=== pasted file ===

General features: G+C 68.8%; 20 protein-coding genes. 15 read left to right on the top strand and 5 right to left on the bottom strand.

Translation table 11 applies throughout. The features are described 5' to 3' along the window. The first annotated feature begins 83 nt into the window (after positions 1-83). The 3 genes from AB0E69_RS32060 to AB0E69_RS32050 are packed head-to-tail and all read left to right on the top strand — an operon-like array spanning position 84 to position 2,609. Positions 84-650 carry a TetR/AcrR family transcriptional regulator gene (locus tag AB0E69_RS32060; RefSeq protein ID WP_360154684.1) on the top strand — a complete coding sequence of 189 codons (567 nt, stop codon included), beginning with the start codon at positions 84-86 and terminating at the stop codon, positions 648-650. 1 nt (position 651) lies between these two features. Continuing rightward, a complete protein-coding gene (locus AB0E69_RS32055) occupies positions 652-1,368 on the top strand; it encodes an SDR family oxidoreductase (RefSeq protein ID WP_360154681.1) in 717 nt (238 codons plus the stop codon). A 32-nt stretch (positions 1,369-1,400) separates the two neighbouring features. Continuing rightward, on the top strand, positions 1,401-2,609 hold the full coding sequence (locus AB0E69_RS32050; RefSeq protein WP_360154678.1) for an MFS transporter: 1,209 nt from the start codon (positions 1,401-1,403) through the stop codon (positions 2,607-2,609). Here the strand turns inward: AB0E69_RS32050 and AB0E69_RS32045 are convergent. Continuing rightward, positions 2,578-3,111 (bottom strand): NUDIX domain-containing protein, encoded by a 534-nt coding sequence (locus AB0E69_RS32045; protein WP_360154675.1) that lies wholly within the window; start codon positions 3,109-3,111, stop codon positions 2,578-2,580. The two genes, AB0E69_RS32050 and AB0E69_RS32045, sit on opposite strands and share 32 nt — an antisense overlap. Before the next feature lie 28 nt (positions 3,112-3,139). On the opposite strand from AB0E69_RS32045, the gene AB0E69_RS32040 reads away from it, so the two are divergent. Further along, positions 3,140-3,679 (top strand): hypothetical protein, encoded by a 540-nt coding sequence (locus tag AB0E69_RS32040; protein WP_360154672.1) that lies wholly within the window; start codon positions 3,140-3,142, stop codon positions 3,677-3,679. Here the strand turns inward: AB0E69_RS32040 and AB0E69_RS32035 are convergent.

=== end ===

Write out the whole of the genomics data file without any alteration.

General features: G+C 68.8%; 20 protein-coding genes. 15 read left to right on the top strand and 5 right to left on the bottom strand.

Translation table 11 applies throughout. The features are described 5' to 3' along the window. The first annotated feature begins 83 nt into the window (after positions 1-83). The 3 genes from AB0E69_RS32060 to AB0E69_RS32050 are packed head-to-tail and all read left to right on the top strand — an operon-like array spanning position 84 to position 2,609. Positions 84-650 carry a TetR/AcrR family transcriptional regulator gene (locus tag AB0E69_RS32060; RefSeq protein ID WP_360154684.1) on the top strand — a complete coding sequence of 189 codons (567 nt, stop codon included), beginning with the start codon at positions 84-86 and terminating at the stop codon, positions 648-650. 1 nt (position 651) lies between these two features. Continuing rightward, a complete protein-coding gene (locus AB0E69_RS32055) occupies positions 652-1,368 on the top strand; it encodes an SDR family oxidoreductase (RefSeq protein ID WP_360154681.1) in 717 nt (238 codons plus the stop codon). A 32-nt stretch (positions 1,369-1,400) separates the two neighbouring features. Continuing rightward, on the top strand, positions 1,401-2,609 hold the full coding sequence (locus AB0E69_RS32050; RefSeq protein WP_360154678.1) for an MFS transporter: 1,209 nt from the start codon (positions 1,401-1,403) through the stop codon (positions 2,607-2,609). Here the strand turns inward: AB0E69_RS32050 and AB0E69_RS32045 are convergent. Continuing rightward, positions 2,578-3,111 (bottom strand): NUDIX domain-containing protein, encoded by a 534-nt coding sequence (locus AB0E69_RS32045; protein WP_360154675.1) that lies wholly within the window; start codon positions 3,109-3,111, stop codon positions 2,578-2,580. The two genes, AB0E69_RS32050 and AB0E69_RS32045, sit on opposite strands and share 32 nt — an antisense overlap. Before the next feature lie 28 nt (positions 3,112-3,139). On the opposite strand from AB0E69_RS32045, the gene AB0E69_RS32040 reads away from it, so the two are divergent. Further along, positions 3,140-3,679 (top strand): hypothetical protein, encoded by a 540-nt coding sequence (locus tag AB0E69_RS32040; protein WP_360154672.1) that lies wholly within the window; start codon positions 3,140-3,142, stop codon positions 3,677-3,679. Here the strand turns inward: AB0E69_RS32040 and AB0E69_RS32035 are convergent.